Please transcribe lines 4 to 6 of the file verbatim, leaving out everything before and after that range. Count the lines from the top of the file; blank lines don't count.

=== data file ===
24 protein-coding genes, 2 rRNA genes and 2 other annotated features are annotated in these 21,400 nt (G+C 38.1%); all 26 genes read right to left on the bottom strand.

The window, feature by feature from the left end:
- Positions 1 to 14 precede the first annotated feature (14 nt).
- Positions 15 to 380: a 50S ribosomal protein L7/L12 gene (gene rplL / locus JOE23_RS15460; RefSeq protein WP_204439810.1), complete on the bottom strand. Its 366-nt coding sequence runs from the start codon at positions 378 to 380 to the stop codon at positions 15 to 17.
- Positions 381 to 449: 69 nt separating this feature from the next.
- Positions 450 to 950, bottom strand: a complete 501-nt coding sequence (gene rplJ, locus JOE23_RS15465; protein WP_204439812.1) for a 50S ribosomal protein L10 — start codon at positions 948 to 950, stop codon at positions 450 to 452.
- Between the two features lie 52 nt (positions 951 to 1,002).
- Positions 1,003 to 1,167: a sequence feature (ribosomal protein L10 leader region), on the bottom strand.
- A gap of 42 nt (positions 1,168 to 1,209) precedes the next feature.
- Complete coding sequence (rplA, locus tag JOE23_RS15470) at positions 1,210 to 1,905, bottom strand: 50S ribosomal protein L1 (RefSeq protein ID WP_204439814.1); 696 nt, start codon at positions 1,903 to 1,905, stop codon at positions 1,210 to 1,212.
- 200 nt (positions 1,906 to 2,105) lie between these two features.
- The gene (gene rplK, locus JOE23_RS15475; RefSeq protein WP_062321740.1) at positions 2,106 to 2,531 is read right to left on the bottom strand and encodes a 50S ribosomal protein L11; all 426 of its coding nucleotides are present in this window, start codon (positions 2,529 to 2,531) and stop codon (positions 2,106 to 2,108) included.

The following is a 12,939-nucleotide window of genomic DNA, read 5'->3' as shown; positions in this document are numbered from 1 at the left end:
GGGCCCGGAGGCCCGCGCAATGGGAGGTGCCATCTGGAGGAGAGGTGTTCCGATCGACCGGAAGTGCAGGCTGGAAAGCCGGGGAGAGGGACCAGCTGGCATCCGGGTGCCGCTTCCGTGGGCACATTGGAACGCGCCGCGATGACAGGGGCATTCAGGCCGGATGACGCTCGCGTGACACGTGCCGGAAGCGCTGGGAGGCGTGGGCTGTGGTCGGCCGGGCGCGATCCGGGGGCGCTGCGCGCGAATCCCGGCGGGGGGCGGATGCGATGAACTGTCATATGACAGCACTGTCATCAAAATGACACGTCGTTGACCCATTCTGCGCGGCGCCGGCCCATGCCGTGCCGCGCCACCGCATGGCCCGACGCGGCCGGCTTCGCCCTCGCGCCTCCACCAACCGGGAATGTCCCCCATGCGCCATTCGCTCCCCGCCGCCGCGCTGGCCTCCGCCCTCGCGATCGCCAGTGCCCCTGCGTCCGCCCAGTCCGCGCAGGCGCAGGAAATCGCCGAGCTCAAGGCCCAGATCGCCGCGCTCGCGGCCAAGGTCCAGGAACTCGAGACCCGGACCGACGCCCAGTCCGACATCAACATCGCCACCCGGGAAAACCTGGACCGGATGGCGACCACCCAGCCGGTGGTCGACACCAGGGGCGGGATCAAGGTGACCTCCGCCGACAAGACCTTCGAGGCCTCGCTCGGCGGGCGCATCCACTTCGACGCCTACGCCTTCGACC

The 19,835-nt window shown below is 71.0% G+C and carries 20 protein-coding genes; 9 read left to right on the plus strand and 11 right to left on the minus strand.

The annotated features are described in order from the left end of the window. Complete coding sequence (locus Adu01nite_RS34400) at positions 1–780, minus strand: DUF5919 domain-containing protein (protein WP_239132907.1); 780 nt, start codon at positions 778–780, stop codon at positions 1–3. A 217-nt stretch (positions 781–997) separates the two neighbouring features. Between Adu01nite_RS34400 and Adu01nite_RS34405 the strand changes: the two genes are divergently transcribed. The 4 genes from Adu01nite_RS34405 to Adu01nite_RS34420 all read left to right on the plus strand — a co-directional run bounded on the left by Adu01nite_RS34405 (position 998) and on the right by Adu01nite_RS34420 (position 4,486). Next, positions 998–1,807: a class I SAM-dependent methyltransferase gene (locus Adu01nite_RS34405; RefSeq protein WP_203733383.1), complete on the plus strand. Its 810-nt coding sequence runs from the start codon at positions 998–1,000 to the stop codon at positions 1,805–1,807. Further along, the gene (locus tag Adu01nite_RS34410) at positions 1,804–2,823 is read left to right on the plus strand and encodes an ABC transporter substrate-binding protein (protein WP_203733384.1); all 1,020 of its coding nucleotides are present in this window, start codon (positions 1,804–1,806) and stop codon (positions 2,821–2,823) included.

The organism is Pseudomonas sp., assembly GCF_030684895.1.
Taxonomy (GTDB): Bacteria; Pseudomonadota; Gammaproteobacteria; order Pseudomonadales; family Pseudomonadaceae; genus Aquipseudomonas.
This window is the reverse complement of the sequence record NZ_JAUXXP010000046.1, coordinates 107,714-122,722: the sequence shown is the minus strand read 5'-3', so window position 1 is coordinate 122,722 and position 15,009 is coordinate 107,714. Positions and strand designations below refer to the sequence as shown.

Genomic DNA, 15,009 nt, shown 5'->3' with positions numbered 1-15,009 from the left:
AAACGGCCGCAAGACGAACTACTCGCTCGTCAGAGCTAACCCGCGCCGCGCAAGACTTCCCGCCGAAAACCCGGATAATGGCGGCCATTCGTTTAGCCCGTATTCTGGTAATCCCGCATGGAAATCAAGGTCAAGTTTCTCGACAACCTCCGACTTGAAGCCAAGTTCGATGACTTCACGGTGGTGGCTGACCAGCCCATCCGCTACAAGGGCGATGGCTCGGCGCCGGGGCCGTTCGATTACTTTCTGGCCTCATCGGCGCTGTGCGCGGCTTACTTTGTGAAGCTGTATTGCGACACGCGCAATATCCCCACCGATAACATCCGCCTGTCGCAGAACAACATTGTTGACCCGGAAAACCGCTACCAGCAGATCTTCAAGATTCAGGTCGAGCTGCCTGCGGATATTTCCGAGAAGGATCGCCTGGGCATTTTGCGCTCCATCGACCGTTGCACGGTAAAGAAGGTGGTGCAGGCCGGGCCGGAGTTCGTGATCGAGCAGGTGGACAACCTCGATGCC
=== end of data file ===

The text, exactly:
- Positions 15 to 380: a 50S ribosomal protein L7/L12 gene (gene rplL / locus JOE23_RS15460; RefSeq protein WP_204439810.1), complete on the bottom strand. Its 366-nt coding sequence runs from the start codon at positions 378 to 380 to the stop codon at positions 15 to 17.
- Positions 381 to 449: 69 nt separating this feature from the next.
- Positions 450 to 950, bottom strand: a complete 501-nt coding sequence (gene rplJ, locus JOE23_RS15465; protein WP_204439812.1) for a 50S ribosomal protein L10 — start codon at positions 948 to 950, stop codon at positions 450 to 452.